and additional $250 fine, accord-
ing to the report in the VI. Daily
Thomas was sentenced to an
additional five years in jail for
threatening a witness, with two
years suspended and fined another
$2,000, according to the VI. Daily
The sentences for Cockayne's
assailants were handed down after
two trials and years of wrangling
between defense and prosecution
After Cockayne was found dead
outside of the Fashion Palace in
Estate Enighed in June 2007, VI.
Police Department officials didn't
make any arrests for months. In
the weeks after the murder, Coc-
kayne's parents lambasted the
VIPD for what they believed to be
inaction on national news outlets
including "Larry King Live" and
"On the Record with Greta Van
Initial breaks in the case finally
came in August 2007, when VIPD
officials picked up, first Thomas,
and then Boston, and charged both
with first-degree murder, first-de-
gree assault and weapons charges.
Almost a year later, in June
2008, Jahlil Ward, 23, was arrested
when he returned to the territory
for the St. John Festival during the
July Fourth festivities. He too was
charged with first-degree murder,
first-degree assault and weapons
All three suspects faced the
same jury in a joined case in Oc-
tober 2008. During that four-day
trial, prosecution attorneys alleged
that all three men set in motion the
events that eventually ended with
Cockayne's death on a Cruz Bay
Prosecutors alleged that Coc-
kayne had kicked Boston's girl-
friend's car during the afternoon
of June 18, 2007. When Cockayne
ran into Boston, Thomas and Ward
later that night at what was the
Front Yard Bar the establish-
ment has since been torn down
and turned into a parking lot the
men got into an altercation.
During the melee in the Front
Yard Bar, Boston broke a pool
stick over Cockayne's head, ac-
cording to prosecutors. After be-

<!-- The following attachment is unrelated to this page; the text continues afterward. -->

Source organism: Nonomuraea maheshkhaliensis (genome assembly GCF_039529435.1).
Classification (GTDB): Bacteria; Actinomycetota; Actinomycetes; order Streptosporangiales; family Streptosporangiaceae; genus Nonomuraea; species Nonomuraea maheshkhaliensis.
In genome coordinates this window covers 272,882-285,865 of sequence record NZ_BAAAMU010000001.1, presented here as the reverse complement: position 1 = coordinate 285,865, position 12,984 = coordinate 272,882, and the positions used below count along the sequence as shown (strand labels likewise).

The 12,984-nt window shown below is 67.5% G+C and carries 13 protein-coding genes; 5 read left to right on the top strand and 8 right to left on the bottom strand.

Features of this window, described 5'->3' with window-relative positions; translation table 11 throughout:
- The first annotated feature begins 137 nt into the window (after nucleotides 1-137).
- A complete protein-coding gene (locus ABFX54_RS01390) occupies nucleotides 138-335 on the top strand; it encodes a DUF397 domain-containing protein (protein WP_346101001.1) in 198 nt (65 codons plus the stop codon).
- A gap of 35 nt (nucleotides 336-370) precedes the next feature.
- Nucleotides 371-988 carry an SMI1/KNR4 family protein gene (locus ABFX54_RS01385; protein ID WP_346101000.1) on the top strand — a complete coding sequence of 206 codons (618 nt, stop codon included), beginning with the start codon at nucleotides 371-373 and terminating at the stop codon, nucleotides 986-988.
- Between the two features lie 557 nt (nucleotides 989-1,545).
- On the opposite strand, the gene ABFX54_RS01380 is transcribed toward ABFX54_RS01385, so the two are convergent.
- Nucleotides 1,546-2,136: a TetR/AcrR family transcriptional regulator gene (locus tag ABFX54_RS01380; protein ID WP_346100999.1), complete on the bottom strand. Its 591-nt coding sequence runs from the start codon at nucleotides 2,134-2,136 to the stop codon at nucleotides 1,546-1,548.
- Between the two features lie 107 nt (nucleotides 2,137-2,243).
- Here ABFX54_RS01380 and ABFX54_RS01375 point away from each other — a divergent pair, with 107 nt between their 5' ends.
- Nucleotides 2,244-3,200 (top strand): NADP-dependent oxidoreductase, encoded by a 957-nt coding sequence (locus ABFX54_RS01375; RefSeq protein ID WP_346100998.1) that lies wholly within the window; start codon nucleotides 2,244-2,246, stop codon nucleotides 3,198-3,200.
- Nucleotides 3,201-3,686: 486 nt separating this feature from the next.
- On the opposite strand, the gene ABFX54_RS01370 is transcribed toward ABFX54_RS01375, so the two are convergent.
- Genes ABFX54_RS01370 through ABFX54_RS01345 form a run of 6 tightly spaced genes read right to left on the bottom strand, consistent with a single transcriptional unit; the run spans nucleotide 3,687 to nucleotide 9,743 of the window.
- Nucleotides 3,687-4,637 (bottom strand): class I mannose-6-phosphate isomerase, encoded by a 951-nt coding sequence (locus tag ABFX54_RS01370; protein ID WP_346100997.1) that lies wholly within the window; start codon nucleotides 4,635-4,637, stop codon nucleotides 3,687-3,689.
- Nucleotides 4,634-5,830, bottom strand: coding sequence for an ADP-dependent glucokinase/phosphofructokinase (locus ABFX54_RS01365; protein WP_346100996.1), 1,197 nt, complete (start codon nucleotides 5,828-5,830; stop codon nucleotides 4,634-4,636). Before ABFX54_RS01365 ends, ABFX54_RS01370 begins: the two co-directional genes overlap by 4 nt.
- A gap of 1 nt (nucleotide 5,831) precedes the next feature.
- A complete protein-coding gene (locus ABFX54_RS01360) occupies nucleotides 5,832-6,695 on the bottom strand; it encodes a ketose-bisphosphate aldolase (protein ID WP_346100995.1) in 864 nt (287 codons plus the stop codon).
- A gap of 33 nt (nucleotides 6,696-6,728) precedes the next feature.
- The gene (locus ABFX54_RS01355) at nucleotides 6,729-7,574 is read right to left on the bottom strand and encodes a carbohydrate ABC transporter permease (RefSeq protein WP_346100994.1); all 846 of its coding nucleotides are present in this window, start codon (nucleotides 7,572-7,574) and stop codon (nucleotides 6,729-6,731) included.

ing kicked out of the bar, the three
men carried the broken pool stick,
picked up a two-by-four and fol-
lowed Cockayne up the street near
Dolphin Market, prosecutors al-
After surrounding Cockayne
and beating him with the weap-
ons, prosecutors alleged that Ward
followed the Pennsylvania man
to Estate Enighed near the Fash-
ion Palace, where he was stabbed
eight times behind a scaffold.
The jury in the October 2008
trial found Ward guilty of first-
degree murder, third-degree as-
sault and weapons charges. That
jury found Thomas and Boston not
guilty of murder, but guilty of two
counts of third-degree assault and
associated weapons charges.
In November 2008, Hollar re-
duced one third-degree assault
charge to simple assault for both
Thomas and Boston. In July 2009,
Hollar sentenced the two men to
12-and-a-half years behind bars
each and levied fines of $11,500
each. First degree murder carries a
required sentence of life in prison,
which is what Ward faced after his
All three men, however, had
their sentences quashed in the
months after that first trial. Ward's
attorney, Michael Quinn, won
a new trial for his client after it
was revealed that prosecutors had
failed to turn over a key piece of
Thomas and Boston were grant-
ed new trials after it was brought
to the court's attention that the
Cockayne family had paid reward
money to witnesses who testified
during the October 2008 trial.
The second time around, the
three men's trials were separated
with Thomas and Boston facing
one jury and Ward facing a sepa-
Ward faced his second jury in
December 2009, and was convict-
ed of second-degree murder, as-
sault and weapons charges. Thom-
as and Boston faced their second
trial in March 2010, and were con-
victed of third-degree assault, sim-
ple assault and weapons charges.
at Trunk Bay
Total YTD Rainfall
Thomas alone was also convicted
of threatening a witness.
Ward's attorney again peti-
tioned the court for a new trial for
his client, which is pending. VI.
Assistant Attorney General Claude
Walker also filed a motion for Hol-
lar to recuse herself from the trial,
a motion on which she has not yet
After last week's sentences
were handed down to the two men
convicted twice of beating her son,
Cockayne's mother expressed re-
lief and continued sadness.
"My thoughts are somewhat
scattered, but I can only hope that
this time is the last time we will
be forced to visit the conviction
and sentencing of these two crimi-
nals," said Jeanie Cockayne. "I
feel lighter knowing we are done